Ed FaheyThe second major aspect of Ratel’s address concerned the future of the GT2 European Championship, which, as noted above, was cancelled this year due to a lack of entries. In the preceding weeks and months, it was suggested that FIA GT2 could be re-branded as a ‘laboratory’ class for hybrid and other environmentally friendly technologies, but Ratel instead revealed that 2011 will see a series of 3/4-hour endurance races at classic European tracks like Monza and the Nürburging, with the Spa 24 Hours forming the centrepiece and all the races being open to the same combination of GT2/3/4/N cars seen at Spa this year. Ratel also conceded that perhaps SRO had not listened to the GT2 teams enough ahead of the 2010 season, and offered the olive branch of a larger air restrictor in order to ensure a greater performance advantage over the cheaper GT3 cars (it was hard to ignore just how close to the pace of the GT2 cars they were at this event). It all sounds good, but with only eight GT2 cars entered for this year’s 24 Hours, the future of FIA GT2 as a class is not yet certain, and those that assert that ‘GT3 is the new GT2’ may yet be proven correct. Furthermore, one seasoned observer of European sportscar racing that I spoke to at Spa commented that the European-based endurance series provides something of an ‘escape hatch’ for Ratel, should the required new cars to keep global GT1 alive from 2012 onwards not materialise. Ultimately, it’s somewhat disheartening to see the FIA and ACO diverging once again after a period of relative equivalence in rules and classes. It’s now up to the manufacturers and teams to vote with their feet and determine what form GT racing in Europe, and further afield, will take in the second decade of the 21st century.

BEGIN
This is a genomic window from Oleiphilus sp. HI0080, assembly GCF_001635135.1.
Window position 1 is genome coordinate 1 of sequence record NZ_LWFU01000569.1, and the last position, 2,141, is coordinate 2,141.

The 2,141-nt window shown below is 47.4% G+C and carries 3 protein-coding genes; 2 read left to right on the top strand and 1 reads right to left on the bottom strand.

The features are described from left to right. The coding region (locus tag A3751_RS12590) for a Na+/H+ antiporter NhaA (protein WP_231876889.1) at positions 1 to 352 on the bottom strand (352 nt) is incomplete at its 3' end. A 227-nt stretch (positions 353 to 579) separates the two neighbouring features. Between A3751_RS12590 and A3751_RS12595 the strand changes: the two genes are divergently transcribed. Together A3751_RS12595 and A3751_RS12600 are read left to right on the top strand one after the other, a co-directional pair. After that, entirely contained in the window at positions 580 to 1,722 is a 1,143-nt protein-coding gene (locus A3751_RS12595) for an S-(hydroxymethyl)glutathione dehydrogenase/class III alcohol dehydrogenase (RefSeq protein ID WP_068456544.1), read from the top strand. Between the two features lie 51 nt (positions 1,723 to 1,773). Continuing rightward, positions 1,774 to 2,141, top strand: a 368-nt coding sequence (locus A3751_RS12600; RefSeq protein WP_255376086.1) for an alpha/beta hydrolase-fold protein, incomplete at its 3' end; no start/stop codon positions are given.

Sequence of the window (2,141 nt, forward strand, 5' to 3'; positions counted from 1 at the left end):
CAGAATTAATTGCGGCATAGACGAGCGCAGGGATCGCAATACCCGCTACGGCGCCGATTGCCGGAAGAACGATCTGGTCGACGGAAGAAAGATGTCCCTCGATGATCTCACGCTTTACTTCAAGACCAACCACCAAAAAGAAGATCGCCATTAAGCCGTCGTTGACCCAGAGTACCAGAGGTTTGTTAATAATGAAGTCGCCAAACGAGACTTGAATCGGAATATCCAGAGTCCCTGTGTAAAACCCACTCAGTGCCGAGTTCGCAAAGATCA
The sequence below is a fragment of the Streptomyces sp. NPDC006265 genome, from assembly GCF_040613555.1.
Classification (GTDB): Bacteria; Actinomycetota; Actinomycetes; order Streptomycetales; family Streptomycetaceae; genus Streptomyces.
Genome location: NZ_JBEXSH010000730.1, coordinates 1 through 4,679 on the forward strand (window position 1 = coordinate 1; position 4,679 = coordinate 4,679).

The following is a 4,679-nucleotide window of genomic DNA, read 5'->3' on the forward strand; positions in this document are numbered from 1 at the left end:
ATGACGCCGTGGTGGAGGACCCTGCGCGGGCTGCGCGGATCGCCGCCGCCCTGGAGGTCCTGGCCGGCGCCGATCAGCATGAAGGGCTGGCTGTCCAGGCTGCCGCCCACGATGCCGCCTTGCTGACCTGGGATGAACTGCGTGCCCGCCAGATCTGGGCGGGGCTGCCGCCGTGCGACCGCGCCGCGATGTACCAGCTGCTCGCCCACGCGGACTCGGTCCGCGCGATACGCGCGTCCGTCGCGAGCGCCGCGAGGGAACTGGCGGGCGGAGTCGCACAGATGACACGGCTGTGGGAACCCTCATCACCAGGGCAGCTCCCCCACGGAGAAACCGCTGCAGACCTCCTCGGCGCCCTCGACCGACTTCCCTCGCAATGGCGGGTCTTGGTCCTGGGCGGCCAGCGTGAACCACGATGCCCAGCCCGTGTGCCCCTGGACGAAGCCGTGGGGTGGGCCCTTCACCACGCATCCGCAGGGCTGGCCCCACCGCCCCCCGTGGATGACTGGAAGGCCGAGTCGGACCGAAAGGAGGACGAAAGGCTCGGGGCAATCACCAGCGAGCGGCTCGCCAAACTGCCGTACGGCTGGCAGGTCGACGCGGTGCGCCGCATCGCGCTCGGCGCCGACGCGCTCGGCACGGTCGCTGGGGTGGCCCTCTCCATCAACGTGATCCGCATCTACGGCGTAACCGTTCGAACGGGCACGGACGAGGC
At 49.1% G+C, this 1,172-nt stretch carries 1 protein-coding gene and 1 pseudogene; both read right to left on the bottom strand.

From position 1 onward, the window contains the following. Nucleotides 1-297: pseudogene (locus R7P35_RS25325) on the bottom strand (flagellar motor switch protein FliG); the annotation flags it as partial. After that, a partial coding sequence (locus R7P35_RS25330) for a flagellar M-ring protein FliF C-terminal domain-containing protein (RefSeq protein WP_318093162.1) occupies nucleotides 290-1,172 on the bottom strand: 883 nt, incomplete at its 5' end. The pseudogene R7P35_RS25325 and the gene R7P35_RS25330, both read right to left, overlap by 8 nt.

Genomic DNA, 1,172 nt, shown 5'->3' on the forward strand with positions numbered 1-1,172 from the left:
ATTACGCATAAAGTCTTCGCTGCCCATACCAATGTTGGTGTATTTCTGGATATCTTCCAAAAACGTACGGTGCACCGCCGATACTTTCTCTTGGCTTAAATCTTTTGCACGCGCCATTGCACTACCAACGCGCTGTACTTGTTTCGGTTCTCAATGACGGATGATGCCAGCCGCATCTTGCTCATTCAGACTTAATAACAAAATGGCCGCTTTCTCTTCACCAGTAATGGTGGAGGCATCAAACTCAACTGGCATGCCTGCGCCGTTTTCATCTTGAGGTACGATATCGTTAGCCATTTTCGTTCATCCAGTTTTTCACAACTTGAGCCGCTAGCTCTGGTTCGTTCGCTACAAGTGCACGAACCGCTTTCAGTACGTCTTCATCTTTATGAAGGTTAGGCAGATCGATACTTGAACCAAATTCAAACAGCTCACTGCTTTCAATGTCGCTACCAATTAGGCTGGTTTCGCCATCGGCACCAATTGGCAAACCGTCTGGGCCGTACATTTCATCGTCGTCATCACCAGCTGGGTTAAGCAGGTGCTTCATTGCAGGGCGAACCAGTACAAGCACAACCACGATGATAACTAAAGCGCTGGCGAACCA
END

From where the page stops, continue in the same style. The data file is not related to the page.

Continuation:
Ed FaheyBut enough crystal-ball-gazing for now, what of the race at hand? In short, it was a classic, complete with a cruel, last-minute plot twist that recalled the drama of Le Mans two months earlier. With just 40 minutes to go, the works BMW had a comfortable one-lap lead and many in the media centre had already typed up their ‘BMW wins at Spa’ narratives and were hovering over the ‘post’ button as they watched the clock tick down towards 4pm. But, just as in Le Mans, the opposition (in this case the BMS Scuderia Italia and IMSA Porsche squads) had kept in touch just enough to capitalise when the leader hit trouble. Dirk Werner went off at the Fagnes corner, damaging his M3’s suspension enough that the car had to be pulled back into the garage for repairs. The BMS Porsche’s elevation to the lead meant that Romain Dumas became the first driver to win both the Le Mans and Spa round-the-clock races in the same year in the modern era of endurance racing, and he adds those victories to a previous success at the Nürburging 24 Hours. With BMW racing in the GT-N class, the ALD Team Vitaphone Ferrari F430, with NASCAR’s Michael Waltrip on board, took third spot on the GT2 podium. Three different manufactures were represented on the GT3 rostrum, in the form of the Muhlner Motorsport Porsche 911, the Marc VDS Racing Ford GT and the United Autosports Audi R8 (which you can read more about elsewhere in this issue of SCi). This was a race of attrition by anyone’s standards - just over half of the 40-odd starters finished, but even a couple of the finishing cars owed more than a little of their structural integrity to the motorsport mechanic’s best friend, duct tape. It was a brutal, physical, unsparing and unremitting contest, fought in an inspirational arena by a cast of hardened pros and adventurous amateurs - in other words, endurance sportscar racing at its very best.